Radiance Point


Mindful Practice

Among Yoga practitioners there are often enlightening discussions about the appropriate level of the practice or the right balance between the physical, mental and spiritual aspects of the practice. I believe that each person’s Yoga practice is a reflection of his or her own ideas, bodies, body histories, beliefs, emotional states, interests, etc. For instance, in asana practice, the practice with most easily observable external signs, closely watching two different people’s expression of the same pose or the same sequence of poses will reveal subtle and not so subtle differences. In addition, each person’s own practice varies from one day to the next. Some days we wake up feeling energetic and ready for a physical challenge and other days we feel like staying in shavasana (corpse or relaxation pose) the whole day. Of course, we are in charge of our own practice, that is, we are responsible for making mindful decisions about how our practice should unfold each day. Nevertheless, as humans, we have a tendency to want quick answers that work in all cases, rules of thumb that, particularly in this day and age, make us act more efficiently. Unfortunately, many times these rules of thumb become shortcuts that keep us from thinking. For instance, some times a physically demanding practice is exactly what we need to feel energized, whereas other times a restorative practice is the right thing to do given what we have planned for the rest of the day. In either case, being fully aware of how we feel and what we need is the starting point for a mindful practice, that is a practice that is perfect for what we need at that time.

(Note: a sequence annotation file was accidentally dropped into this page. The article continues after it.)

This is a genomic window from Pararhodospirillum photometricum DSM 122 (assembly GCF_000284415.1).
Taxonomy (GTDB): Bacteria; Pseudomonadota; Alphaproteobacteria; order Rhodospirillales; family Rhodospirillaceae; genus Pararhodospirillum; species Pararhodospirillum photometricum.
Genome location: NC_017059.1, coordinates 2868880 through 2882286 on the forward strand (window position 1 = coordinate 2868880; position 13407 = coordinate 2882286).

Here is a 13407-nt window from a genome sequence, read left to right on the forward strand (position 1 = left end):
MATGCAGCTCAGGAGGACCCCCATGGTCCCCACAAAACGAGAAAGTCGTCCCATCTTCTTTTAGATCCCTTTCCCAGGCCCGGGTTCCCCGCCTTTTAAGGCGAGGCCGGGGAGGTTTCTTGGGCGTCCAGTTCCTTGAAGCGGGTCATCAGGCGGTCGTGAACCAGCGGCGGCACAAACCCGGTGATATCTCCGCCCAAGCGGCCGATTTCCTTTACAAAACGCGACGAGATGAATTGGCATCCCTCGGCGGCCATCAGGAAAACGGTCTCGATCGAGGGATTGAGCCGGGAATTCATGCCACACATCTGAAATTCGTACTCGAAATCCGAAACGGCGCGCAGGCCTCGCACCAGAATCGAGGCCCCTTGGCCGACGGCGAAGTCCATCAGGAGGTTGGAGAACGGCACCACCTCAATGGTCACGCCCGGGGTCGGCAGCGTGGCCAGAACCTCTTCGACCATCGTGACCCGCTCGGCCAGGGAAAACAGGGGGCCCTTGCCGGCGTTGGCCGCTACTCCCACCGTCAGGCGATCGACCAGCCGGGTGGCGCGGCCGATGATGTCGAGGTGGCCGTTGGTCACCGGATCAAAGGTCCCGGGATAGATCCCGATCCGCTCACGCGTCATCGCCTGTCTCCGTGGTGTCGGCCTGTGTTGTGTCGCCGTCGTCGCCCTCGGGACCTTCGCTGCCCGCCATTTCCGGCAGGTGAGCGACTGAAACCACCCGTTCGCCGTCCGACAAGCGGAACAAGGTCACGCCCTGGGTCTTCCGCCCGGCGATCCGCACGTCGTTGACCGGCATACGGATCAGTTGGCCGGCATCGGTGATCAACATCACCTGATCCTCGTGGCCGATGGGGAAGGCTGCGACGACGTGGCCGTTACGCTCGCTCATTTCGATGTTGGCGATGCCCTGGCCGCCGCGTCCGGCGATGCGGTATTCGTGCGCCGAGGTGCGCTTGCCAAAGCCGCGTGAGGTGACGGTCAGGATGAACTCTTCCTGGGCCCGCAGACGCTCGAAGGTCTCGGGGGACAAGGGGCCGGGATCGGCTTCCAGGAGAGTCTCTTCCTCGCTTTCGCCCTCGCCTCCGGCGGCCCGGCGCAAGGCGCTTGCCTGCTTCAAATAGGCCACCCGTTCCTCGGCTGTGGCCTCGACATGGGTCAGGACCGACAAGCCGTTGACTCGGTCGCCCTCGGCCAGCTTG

Types of Practice

Mindful practice does not necessarily mean serious or boring. Mindful practice can be a lot of fun. An excellent example of mindful practice is the type of Yoga that Erich Schiffmann practices and teaches, often called Freeform Yoga. He gives a succinct and helpful explanation at the beginning of this video:

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However, if one feels compelled to practice according to a different structure, such as following the same specific sequence of poses every time, the practice can be done either mindfully or mindlessly. For instance, there are numerous examples of beautiful, intense and mindful Yoga practice following a tradition with a regular sequence of poses, like Ashtanga Yoga, as can be seen in this video with David Swenson:

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There is nothing intrinsic to the type of practice that will make it more or less mindful, more intense, challenging or fun than the other. Instead, in my opinion, it is the quality of our participation that makes the practice deep and intense. The depth and intensity of the practice are a result of the level of integration of body, breath, mind and spirit.

Radiance Point

My own way of seeing mindful practice in action is what I call reaching the Radiance Point. Some of the words associated with the idea of Radiance are delight, pleasure, joy, warmth, brightness and glow. In our asana practice, our expression of any pose moves along a continuum between softness and firmness and strength and flexibility. The Radiance Point refers to all aspects of the practice, breath, concentration, physical challenge. For example, we can choose to be in a pose with more softness than firmness, more firmness than softness or we can strike the Radiance Point, the perfect balance between softness and firmness. In other words, at the Radiance Point we are going neither beyond nor below our capacity and ability. The Radiance Point, most likely, almost certainly, will change from one day to the next, because it will be influenced by how well rested we are, what we ate recently, how we feel mentally and physically, etc. Obviously, the more we practice a certain pose, the Radiance Point will vary according to our evolving level of ability. We know that we have reached the Radiance Point in our practice when we experience a sensation of grounded lightness, balance, joy, delight and glow.